Wouldn’t it be great if teaching could be all fun and games? Well, it literally can be for at least one lesson! Games in the classroom are a great way to test prep, reward students for excellent work, and present content. In fact, most of the options explained in this blog post can be utilized in all three situations.
Even better, their novelty can promote increased motivation and retention. In fact, a little novelty goes a long way! These ideas vary in their prep time and complexity, but novelty can help dictate your lesson plan decisions. Some of the easier to implement games can be used more often but then interspersed with the more complex options to shake things up a bit. So even though every lesson can’t be a game, you can add some extra fun to your day with these ideas.
Digital games are my go-to for classroom implementation for their ease of use and their effectiveness. In fact, some of them are as easy as a single click to create! You just need to know where to look. Here are my go-to digital game websites:
I recently discovered this website, and it was a huge hit with my students. Blooket is a free website that connects directly to Quizlet, so you can find a series of review questions (for just about any content) and within a few minutes, have an entire set of questions for a digital game. What I love about Blooket is that they have eight different games that students can play. Some of the games are designed for individual use, which you can assign as homework or individual classwork. And other games involve logic, luck, and speed, so they can get pretty intense! I love joining in the game too as an added challenge.
Gimkit was created by a high schooler, so it definitely appeals to teenagers! It offers live game and asynchronous options, and they recently added a publishing resource for student writing. The only downside is that they don’t have a free version anymore. The subscription is $59.88 per year for educators.
Socrative is a great tool to use for live feedback during assessments. You can watch as students take the quiz in real time and see how they’re performing. They even have a popular game called Space Race that works as a team-based motivator. The free version is rather robust and can host 50 students in a room at once.
While you probably already know Kahoot, I have to include it in this list because it’s the classic! (I bet you’re humming their catchy tunes in your head right now!) I’ve used Kahoot to introduce content while assessing students’ prior knowledge and to review content before a summative assessment. You can beat its versatility, and it’s free!
Board games can be used in the classroom as they are, or you can use them for inspiration to create your own review games. For example, in my AP Lit class, we love playing Balderdash as a bonus after the AP exam! It challenges their vocabulary and creativity.
On the other hand, I’ve also created my own board games. One of my favorites is literary categories. For this game, I created a big list of school and ELA-related topics on six different cards. We choose a letter and race to come up with a category that relates to the word. This game is great to review literary elements, and students always have fun calling out silly categories.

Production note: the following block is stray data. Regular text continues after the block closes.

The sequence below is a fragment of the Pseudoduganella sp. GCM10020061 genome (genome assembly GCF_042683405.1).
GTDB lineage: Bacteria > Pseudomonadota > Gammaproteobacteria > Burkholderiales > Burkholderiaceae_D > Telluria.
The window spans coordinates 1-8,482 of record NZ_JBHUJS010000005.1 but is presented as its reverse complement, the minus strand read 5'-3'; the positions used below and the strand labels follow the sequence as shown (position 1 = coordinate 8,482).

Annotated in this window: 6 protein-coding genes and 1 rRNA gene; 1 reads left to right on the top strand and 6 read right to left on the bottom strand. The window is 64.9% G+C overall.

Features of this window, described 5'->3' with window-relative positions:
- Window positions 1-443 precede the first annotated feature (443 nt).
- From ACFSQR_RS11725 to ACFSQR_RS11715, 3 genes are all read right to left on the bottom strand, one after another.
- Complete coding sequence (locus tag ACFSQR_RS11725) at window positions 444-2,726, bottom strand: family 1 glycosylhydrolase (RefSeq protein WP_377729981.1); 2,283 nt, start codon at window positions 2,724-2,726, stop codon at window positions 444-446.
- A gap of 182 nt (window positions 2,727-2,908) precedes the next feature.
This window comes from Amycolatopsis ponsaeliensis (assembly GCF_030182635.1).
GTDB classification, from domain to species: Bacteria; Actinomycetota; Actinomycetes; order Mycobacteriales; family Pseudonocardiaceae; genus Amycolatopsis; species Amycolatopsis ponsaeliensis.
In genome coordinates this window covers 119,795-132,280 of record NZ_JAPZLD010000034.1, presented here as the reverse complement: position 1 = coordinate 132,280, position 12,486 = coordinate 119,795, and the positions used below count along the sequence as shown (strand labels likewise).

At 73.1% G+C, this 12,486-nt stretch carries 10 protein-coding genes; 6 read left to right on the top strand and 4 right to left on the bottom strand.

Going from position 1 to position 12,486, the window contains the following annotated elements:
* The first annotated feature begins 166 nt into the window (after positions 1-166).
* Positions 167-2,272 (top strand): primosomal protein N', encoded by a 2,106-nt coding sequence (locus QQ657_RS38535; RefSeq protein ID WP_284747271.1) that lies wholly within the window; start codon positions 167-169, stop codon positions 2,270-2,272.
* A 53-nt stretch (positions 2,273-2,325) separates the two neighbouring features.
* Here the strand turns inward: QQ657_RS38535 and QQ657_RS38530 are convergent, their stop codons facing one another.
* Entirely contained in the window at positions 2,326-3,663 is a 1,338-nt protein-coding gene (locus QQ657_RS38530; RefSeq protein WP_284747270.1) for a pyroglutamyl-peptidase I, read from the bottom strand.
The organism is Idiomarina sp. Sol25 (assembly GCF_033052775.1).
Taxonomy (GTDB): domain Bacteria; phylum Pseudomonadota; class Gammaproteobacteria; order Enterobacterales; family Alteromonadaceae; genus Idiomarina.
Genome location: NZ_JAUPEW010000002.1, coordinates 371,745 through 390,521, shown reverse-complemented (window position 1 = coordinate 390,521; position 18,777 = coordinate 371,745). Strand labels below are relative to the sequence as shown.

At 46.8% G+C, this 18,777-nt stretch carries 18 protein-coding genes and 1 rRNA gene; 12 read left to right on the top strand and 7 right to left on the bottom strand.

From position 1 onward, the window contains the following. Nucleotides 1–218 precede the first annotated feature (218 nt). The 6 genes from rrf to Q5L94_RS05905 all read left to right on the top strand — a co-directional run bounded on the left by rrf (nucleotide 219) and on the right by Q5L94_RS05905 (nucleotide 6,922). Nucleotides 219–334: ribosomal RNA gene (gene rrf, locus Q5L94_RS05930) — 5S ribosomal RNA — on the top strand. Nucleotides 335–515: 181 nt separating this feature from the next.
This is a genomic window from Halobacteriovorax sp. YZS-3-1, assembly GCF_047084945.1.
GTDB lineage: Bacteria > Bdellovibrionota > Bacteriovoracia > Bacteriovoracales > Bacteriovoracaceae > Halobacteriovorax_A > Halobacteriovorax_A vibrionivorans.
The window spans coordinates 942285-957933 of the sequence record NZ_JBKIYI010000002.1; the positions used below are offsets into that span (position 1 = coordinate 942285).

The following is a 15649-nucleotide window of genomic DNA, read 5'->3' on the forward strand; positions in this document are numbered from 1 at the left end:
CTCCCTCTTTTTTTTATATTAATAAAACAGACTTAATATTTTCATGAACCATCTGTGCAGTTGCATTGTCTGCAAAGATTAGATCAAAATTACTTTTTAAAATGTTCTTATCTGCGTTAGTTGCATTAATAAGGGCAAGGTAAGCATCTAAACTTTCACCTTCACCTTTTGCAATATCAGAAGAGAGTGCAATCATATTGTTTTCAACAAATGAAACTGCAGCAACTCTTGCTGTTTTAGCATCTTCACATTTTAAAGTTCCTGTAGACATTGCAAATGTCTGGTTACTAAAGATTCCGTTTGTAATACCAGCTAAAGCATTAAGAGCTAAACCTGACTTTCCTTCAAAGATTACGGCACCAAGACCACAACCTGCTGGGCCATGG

Here are some ideas that you could adapt to your classroom:
- Host a single-elimination tournament where students face off against each other, like Scrabble or Chess.
- Include a board game into your review game by asking students to pull a Jenga piece, shoot a basket, or Go Fish!
- Play an old-school favorite, like Seven Up or Hot Potato, but incorporate review questions.
- Get artsy by asking students to draw or act out terms or concepts (think charades or Pictionary).
- Turn your classroom into a content-related game show and bring students on set of Who Wants to be a Millionaire or Family Feud!
This next idea comes from a fan-favorite on my IGTV on Instagram. If you’re looking to make an objective formative quiz a little more fun, watch the video for my card quiz tutorial.
With the chance that they might not have to take the quiz, it definitely makes the quiz a little more fun, and it can also add an extra layer of “exam security” for you. Feel free to direct message me on Instagram if you have any questions about how a Card Quiz works.
Last but certainly not least is my favorite type of classroom game: an escape room! An escape room, also called a breakout room, is a scenario-based learning activity that engages students in a series of puzzle and logic tasks. The objective is to complete the tasks before time runs out.
Escape rooms are awesome in the classroom because they require critical thinking skills and teamwork and they are highly engaging.Though they are time intensive to create and set up, I am always rewarded by happy, engaged students! If you’re interested in creating your own escape rooms, check out this blog post for a guide to creating educational escape rooms for high school students.
If you’d like to reap all of the benefits of an educational escape room, but save yourself a lot of time, check out my fully made escape rooms for ELA. I even include a one-click digital option for my most popular, highly-rated escape rooms: Literary Analysis Escape Room, Poetry Escape Room, and Edgar Allan Poe Escape Room.
Further Reading and Resources
Download Free My Escape Room Toolkit: